When he arrived in the Lok Sabha shortly after noon, Mr Shinde said the two militants shot dead appeared to be of Pakistani origin, and the diaries recovered from them contained Pakistani phone numbers. Pakistan has denied any link to the ambush. (Pakistan-made items found on killed terrorists: Home Minister)
By mistake, Mr Shinde read out a statement on the attack twice, provoking loud protests from the opposition.
The militants, carrying what looked like cricket bags, entered the CRPF camp and walked onto a large open field were off-duty officers and children were playing a cricket match. They opened fire without cover and lobbed grenades at the officers.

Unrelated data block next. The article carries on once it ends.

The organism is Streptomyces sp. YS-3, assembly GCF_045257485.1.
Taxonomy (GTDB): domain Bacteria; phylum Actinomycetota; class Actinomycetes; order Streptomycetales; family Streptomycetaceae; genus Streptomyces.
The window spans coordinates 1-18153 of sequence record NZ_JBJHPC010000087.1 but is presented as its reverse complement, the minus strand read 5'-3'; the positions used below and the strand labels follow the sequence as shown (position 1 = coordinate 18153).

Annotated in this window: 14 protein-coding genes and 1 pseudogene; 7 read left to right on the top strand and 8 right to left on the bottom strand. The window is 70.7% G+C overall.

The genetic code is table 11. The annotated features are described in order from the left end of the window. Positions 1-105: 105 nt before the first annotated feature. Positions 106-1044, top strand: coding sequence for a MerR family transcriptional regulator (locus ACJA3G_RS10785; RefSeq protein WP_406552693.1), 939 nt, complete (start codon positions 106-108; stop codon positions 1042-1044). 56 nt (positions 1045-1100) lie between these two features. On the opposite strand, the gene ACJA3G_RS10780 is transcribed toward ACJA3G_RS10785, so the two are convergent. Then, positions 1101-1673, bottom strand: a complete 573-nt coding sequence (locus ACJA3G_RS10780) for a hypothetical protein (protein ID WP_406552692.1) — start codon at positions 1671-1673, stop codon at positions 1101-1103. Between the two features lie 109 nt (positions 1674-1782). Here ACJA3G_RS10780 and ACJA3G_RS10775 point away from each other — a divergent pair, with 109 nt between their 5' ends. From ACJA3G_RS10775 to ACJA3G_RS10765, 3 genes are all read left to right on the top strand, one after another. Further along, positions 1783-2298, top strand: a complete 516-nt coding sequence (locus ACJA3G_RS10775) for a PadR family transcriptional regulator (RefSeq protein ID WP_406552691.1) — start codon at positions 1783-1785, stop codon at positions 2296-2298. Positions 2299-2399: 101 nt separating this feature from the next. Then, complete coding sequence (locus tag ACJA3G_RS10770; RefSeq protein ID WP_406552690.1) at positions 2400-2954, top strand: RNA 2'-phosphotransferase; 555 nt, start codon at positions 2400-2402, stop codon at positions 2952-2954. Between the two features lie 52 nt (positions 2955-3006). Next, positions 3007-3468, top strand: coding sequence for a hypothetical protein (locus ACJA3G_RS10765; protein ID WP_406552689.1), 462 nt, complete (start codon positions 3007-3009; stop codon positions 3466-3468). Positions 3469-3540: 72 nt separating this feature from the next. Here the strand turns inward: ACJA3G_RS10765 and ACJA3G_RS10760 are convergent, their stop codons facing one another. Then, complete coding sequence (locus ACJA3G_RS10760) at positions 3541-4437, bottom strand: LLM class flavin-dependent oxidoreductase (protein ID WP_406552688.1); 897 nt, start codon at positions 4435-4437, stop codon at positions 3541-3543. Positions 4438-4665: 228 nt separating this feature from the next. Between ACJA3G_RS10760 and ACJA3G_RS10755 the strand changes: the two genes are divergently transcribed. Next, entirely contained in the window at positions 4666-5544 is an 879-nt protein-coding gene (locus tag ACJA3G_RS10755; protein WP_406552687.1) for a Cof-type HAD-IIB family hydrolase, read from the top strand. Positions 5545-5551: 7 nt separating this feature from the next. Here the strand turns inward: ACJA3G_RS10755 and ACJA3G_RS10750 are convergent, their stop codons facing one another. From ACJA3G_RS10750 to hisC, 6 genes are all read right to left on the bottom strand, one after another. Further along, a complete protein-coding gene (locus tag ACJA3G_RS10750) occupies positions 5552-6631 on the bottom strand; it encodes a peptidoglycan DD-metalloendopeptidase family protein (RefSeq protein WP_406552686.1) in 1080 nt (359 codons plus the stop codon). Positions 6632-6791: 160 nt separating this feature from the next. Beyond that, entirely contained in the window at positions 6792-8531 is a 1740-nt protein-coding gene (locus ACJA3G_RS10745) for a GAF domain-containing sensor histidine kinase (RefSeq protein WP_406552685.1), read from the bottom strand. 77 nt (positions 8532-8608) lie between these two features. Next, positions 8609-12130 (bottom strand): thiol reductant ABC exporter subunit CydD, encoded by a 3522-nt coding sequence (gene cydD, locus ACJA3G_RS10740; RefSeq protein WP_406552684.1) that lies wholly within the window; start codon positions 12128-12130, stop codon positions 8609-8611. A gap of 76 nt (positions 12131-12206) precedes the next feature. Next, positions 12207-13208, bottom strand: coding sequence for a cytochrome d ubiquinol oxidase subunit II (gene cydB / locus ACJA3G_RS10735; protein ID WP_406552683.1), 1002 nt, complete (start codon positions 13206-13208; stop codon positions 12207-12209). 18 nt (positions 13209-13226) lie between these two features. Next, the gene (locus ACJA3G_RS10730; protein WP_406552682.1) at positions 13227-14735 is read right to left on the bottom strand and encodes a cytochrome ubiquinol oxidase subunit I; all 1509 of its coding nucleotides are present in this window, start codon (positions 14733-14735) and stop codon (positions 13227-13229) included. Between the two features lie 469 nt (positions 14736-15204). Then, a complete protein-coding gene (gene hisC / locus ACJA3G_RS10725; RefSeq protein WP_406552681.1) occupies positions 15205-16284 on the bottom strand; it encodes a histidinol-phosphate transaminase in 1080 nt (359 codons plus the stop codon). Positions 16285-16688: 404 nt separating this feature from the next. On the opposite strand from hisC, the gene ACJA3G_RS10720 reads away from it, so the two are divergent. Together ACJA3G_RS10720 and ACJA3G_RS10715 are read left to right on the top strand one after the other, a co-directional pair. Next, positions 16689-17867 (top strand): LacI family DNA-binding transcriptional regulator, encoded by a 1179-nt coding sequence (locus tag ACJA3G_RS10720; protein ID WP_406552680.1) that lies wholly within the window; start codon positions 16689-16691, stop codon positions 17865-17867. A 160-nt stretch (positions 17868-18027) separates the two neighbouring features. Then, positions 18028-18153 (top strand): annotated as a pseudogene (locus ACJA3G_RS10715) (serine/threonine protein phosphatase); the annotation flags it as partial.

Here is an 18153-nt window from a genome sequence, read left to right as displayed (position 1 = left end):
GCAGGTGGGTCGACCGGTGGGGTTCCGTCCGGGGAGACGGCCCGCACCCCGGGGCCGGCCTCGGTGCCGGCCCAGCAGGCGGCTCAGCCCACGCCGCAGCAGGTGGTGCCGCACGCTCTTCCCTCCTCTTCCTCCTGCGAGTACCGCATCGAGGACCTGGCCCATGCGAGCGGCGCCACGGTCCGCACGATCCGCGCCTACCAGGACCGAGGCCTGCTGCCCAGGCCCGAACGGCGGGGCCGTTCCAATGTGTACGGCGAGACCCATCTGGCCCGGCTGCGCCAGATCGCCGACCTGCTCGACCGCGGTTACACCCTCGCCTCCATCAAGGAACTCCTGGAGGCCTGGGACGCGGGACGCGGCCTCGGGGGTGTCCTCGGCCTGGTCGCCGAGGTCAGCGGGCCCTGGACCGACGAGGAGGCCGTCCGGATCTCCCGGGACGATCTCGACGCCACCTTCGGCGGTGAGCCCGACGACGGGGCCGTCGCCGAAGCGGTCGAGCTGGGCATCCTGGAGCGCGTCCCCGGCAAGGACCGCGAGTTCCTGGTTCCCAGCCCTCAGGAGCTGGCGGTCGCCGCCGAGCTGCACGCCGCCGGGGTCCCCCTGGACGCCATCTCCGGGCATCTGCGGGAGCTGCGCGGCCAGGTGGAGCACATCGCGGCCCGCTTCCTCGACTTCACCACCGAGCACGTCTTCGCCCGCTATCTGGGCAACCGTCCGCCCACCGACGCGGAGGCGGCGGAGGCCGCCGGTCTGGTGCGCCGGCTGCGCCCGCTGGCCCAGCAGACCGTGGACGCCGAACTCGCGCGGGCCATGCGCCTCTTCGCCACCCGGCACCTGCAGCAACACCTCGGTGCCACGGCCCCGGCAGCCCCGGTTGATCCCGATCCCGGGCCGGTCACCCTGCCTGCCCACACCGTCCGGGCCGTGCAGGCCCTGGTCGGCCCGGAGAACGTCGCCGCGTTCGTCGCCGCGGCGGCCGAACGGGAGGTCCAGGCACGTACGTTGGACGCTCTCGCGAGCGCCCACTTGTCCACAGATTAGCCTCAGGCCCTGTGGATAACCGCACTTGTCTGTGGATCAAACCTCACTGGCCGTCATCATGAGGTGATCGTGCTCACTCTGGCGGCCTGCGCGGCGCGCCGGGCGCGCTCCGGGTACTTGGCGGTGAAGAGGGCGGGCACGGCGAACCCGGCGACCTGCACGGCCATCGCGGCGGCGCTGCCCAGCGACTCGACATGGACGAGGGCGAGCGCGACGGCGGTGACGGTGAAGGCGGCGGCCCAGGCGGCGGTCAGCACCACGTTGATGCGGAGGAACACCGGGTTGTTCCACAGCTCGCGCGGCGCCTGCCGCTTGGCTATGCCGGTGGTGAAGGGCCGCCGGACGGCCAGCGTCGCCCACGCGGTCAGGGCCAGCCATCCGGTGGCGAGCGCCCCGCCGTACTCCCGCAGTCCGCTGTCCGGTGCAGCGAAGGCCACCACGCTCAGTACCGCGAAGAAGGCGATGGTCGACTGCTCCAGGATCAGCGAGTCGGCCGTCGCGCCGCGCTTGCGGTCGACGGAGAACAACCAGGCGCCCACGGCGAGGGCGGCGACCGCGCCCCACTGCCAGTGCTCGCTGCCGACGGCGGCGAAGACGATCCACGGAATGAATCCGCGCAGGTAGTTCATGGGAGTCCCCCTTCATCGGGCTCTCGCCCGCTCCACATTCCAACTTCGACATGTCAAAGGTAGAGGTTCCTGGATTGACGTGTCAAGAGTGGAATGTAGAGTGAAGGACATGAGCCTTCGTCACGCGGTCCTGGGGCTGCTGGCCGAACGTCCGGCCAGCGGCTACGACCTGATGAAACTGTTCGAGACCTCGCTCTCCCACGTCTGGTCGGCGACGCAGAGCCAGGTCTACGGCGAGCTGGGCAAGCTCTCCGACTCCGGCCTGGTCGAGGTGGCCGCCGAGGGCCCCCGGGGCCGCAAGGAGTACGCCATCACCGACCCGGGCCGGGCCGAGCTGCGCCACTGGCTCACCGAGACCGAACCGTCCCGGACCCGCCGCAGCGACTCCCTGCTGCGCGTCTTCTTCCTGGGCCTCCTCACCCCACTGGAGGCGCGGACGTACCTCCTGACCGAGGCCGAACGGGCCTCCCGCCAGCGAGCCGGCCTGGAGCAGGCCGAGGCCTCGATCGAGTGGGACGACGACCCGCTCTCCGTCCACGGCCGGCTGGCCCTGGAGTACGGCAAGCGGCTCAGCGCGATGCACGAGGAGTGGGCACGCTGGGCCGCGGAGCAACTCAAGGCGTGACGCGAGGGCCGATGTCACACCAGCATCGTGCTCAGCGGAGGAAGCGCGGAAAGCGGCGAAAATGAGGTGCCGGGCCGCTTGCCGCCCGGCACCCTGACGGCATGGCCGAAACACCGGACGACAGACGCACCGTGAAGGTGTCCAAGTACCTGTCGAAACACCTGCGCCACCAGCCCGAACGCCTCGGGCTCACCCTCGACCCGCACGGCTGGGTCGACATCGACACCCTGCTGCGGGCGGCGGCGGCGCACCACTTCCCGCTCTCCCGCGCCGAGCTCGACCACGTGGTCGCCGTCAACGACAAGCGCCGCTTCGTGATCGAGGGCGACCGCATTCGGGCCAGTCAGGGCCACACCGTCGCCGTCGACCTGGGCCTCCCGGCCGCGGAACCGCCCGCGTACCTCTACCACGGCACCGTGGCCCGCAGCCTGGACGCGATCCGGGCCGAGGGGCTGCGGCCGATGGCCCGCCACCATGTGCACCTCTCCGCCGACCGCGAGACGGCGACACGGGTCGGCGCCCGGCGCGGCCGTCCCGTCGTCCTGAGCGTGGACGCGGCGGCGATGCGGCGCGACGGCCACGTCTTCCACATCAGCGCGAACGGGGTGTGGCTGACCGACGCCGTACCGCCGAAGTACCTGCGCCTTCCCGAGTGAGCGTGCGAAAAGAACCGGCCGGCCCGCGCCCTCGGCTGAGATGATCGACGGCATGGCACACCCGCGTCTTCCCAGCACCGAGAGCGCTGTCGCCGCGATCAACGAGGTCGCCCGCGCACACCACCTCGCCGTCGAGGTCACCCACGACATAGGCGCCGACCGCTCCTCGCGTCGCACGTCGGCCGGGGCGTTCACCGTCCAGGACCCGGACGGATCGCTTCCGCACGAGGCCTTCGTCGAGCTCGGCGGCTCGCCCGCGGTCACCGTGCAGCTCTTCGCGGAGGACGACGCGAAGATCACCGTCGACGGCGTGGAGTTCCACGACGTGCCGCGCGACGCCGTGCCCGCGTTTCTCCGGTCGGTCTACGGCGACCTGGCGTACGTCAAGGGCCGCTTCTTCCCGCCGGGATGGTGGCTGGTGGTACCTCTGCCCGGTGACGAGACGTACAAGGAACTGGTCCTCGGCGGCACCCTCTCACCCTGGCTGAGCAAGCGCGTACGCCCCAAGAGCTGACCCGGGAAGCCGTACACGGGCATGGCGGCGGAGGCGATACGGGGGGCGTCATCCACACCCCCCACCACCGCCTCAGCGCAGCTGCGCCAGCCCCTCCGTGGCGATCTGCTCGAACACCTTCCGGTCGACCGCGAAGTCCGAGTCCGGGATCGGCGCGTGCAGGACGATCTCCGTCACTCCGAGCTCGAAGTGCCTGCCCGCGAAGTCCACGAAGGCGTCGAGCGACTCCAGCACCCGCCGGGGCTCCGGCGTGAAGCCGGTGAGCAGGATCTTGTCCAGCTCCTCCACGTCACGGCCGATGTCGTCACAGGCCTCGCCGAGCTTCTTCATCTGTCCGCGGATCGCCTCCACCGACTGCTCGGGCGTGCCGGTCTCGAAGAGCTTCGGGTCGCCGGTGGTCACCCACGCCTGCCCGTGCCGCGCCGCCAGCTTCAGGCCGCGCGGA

Five jawans and four civilians were injured in this fidayeen or suicide attack, the first in Srinagar after a gap of three years.
Ms Swaraj asked the government to explain reports that there were intelligence inputs about the attack. "Why were the jawans not saved despite that?" she asked.
She also criticized Foreign Minister Salman Khurshid, who was in the House, for lunching recently with Pakistani Prime Minister Raja Pervez Ashraf when he visited the Ajmer Dargah or shrine near Jaipur last weekend.
"We should not challenge each other. We should be challenging Pakistan in one voice," she said. "If the Indian Parliament today looks divided, it will send a wrong message to Pakistan and the militants."